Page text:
• APOE ε3, the most common allele, is believed to play a neutral role in the disease—neither decreasing nor increasing risk.
  • APOE ε4 increases risk for Alzheimer's disease and is also associated with an earlier age of disease onset. Having one or two APOE ε4 alleles increases the risk of developing Alzheimer's. About 25 percent of people carry one copy of APOE ɛ4, and 2 to 3 percent carry two copies.

APOE ε4 is called a risk-factor gene because it increases a person's risk of developing the disease. However, inheriting an APOE ε4 allele does not mean that a person will definitely develop Alzheimer's. Some people with an APOE ε4 allele never get the disease, and others who develop Alzheimer's do not have any APOE ε4 alleles.

Recent research indicates that rare forms of the APOE allele may provide protection against Alzheimer’s disease. More studies are needed to determine how these variations might delay disease onset or lower a person’s risk.

Early-Onset Alzheimer's Disease

Early-onset Alzheimer’s disease is rare, representing less than 10 percent of all people with Alzheimer’s. It typically occurs between a person’s 30s and mid-60s. Some cases are caused by an inherited change in one of three genes.

The three single-gene mutations associated with early-onset Alzheimer’s disease are:

  • Amyloid precursor protein (APP) on chromosome 21
  • Presenilin 1 (PSEN1) on chromosome 14
  • Presenilin 2 (PSEN2) on chromosome 1

Mutations in these genes result in the production of abnormal proteins that are associated with the disease. Each of these mutations plays a role in the breakdown of APP, a protein whose precise function is not yet fully understood. This breakdown is part of a process that generates harmful forms of amyloid plaques, a hallmark of Alzheimer’s disease.

A child whose biological mother or father carries a genetic mutation for one of these three genes has a 50/50 chance of inheriting that mutation. If the mutation is in fact inherited, the child has a very strong probability of developing early-onset Alzheimer’s disease.

For other cases of early-onset Alzheimer’s, research has shown that other genetic components are involved. Studies are ongoing to identify additional genetic risk variants.

Having Down syndrome increases the risk of developing early-onset Alzheimer’s disease. Many people with Down syndrome develop Alzheimer’s as they get older, with symptoms appearing in their 50s or 60s. Researchers believe this is because people with Down syndrome are born with an extra copy of chromosome 21, which carries the APP gene.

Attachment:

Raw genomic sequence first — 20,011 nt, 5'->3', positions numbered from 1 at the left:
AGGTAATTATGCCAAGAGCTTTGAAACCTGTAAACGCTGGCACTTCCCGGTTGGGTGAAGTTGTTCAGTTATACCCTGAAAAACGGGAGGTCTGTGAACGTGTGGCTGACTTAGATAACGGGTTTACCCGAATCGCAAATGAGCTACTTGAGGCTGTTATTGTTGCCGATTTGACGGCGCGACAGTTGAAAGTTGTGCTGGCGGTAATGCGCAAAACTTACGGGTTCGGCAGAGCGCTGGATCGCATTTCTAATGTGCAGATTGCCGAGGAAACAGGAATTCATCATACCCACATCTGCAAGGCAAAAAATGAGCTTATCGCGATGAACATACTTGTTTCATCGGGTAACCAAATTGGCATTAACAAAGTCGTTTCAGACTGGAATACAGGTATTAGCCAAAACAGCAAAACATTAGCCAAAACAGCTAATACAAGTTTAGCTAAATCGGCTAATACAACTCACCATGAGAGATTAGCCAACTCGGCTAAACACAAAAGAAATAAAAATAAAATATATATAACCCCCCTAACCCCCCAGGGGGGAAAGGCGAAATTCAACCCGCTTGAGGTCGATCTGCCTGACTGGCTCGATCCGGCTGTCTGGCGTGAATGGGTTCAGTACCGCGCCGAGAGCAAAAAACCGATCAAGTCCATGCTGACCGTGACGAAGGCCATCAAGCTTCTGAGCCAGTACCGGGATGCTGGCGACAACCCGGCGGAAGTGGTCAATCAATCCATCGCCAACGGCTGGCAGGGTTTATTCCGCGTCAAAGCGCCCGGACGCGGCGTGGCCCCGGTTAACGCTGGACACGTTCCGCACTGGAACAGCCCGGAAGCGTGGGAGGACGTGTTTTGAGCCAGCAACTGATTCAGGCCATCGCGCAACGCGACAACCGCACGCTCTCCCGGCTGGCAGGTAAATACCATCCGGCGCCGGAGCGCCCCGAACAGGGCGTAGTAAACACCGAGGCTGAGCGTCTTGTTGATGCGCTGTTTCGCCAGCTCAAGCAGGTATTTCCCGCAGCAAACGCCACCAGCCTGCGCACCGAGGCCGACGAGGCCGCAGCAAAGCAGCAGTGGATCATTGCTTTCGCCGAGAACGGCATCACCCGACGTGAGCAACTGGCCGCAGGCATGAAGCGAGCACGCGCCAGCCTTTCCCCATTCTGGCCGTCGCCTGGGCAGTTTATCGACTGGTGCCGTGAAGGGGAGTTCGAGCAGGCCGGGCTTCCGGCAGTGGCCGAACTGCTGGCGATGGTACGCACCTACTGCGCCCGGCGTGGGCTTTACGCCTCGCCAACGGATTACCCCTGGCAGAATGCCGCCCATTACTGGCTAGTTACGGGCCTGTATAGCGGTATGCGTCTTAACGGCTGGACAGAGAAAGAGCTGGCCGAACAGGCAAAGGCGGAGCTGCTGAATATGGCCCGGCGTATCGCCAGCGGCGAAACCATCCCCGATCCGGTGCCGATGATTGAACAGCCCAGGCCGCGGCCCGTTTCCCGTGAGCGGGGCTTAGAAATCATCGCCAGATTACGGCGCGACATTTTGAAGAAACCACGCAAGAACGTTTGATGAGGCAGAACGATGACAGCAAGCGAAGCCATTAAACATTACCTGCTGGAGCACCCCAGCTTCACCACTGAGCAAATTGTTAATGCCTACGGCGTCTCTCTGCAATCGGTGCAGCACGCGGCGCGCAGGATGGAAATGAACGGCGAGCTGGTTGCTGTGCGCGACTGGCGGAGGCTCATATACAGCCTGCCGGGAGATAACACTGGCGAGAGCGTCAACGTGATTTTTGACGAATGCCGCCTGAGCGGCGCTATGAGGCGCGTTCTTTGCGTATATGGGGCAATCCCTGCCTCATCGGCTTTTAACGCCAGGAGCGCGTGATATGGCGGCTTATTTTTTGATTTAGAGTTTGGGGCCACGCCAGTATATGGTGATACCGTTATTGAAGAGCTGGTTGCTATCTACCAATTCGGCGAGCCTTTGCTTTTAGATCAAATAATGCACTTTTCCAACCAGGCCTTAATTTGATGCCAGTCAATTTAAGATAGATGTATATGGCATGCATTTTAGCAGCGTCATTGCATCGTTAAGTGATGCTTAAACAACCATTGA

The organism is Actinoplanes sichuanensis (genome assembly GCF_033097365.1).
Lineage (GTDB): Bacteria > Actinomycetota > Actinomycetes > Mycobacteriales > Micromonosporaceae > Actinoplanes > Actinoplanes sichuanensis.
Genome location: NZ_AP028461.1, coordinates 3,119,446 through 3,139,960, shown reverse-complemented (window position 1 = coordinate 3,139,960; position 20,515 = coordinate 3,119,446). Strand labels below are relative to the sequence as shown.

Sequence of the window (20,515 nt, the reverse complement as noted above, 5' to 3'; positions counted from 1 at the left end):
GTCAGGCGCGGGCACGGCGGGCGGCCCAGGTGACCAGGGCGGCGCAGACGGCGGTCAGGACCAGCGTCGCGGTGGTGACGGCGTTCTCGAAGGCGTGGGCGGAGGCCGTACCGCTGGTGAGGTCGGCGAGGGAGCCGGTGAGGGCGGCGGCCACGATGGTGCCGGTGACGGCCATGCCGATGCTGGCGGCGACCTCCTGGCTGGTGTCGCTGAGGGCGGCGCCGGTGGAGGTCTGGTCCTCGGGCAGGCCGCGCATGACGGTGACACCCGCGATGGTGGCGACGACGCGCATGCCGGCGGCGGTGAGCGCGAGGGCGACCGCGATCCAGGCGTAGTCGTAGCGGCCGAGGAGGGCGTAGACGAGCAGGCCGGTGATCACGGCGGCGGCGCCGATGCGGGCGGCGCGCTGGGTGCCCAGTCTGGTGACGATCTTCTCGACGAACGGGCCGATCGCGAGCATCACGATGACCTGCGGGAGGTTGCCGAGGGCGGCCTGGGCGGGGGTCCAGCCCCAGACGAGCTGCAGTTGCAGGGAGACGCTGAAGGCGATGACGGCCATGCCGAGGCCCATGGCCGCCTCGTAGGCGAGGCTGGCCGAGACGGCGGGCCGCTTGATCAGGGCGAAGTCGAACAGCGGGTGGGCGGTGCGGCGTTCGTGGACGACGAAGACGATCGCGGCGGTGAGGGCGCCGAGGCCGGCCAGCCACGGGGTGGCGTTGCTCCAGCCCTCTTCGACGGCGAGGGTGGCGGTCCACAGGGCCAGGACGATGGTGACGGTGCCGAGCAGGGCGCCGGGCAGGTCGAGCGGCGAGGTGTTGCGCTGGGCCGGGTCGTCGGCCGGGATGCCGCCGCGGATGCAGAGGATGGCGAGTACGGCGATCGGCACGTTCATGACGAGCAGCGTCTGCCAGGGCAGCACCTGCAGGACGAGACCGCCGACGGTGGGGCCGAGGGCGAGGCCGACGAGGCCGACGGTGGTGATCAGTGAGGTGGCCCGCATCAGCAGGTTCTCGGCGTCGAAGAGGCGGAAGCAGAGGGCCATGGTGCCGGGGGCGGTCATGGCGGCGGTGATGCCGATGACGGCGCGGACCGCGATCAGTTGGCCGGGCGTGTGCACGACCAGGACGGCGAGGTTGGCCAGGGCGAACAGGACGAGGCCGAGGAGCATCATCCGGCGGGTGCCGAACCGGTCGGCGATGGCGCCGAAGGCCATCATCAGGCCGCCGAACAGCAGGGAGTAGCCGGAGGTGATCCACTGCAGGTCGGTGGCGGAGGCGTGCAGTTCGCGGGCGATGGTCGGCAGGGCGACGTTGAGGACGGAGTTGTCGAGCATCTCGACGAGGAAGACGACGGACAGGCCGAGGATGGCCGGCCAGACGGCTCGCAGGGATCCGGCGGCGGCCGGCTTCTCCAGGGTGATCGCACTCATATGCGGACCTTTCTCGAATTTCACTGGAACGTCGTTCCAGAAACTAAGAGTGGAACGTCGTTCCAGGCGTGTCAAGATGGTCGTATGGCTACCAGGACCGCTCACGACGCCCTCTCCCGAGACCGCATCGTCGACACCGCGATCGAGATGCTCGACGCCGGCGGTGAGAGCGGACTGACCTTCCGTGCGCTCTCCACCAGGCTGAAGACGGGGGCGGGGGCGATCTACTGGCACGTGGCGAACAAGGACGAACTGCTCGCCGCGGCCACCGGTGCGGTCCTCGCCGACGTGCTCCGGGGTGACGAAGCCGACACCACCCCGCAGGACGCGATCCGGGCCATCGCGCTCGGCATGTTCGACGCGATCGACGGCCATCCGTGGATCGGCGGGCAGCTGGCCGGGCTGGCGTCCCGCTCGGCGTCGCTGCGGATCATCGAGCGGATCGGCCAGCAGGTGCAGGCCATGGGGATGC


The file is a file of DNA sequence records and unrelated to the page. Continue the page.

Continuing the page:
The London and Berlin Patients

The controversy over He's studies suggests that it will be years before mainstream researchers are comfortable using gene editing technology to disable the normal CCR5 gene in embryos and create a generation with HIV immunity. But all eyes are still on this mutation, because it played a key role in the treatment received by both of the men now thought to have been cured of HIV.

The men -- referred to as the Berlin patient and the London patient, respectively -- received allogenic hematopoietic stem cell transplantation as a treatment for cancer. These transplants are designed to replace cells damaged by disease, infection, or chemotherapy with healthy cells from a donor so that the patient's body can essentially rebuild its immune system. In these cases, doctors chose donors with the CCR5 delta 32 mutation in the hopes that when the immune system rebuilt with the new cells, it could also fight off HIV without medication. The treatment, however, is very intense, as it requires patients first to kill the existing marrow cells with chemotherapy or radiation and to take drugs to suppress their immune system so that it does not attack the donor cells.

The Berlin patient was later identified as Timothy Ray Brown and has now been HIV-free without medication for 12 years. Brown, who was being treated for leukemia at the time, came close to death during his treatment and was even put into a medically induced coma at one point.

Researchers tried for years to replicate the success they had with Brown, but HIV kept returning in subsequent patients. Some worried that Brown's success was not proof that the CCR5 delta 32 mutation was the key to treating HIV as hoped, but instead just a fluke brought on by intense, nearly fatal, radiation.

Then, in March 2019, researchers announced the success of the London patient (who has asked not to be named). He received a bone marrow transplant to treat Hodgkin's lymphoma. His treatment was less intense than Brown's, and he was never as sick. He has now been HIV-free without medication for 18 months. The London patient is one of 38 patients who received similar treatment who are currently being followed by a group of researchers. A second patient in the group has been HIV-free for four months.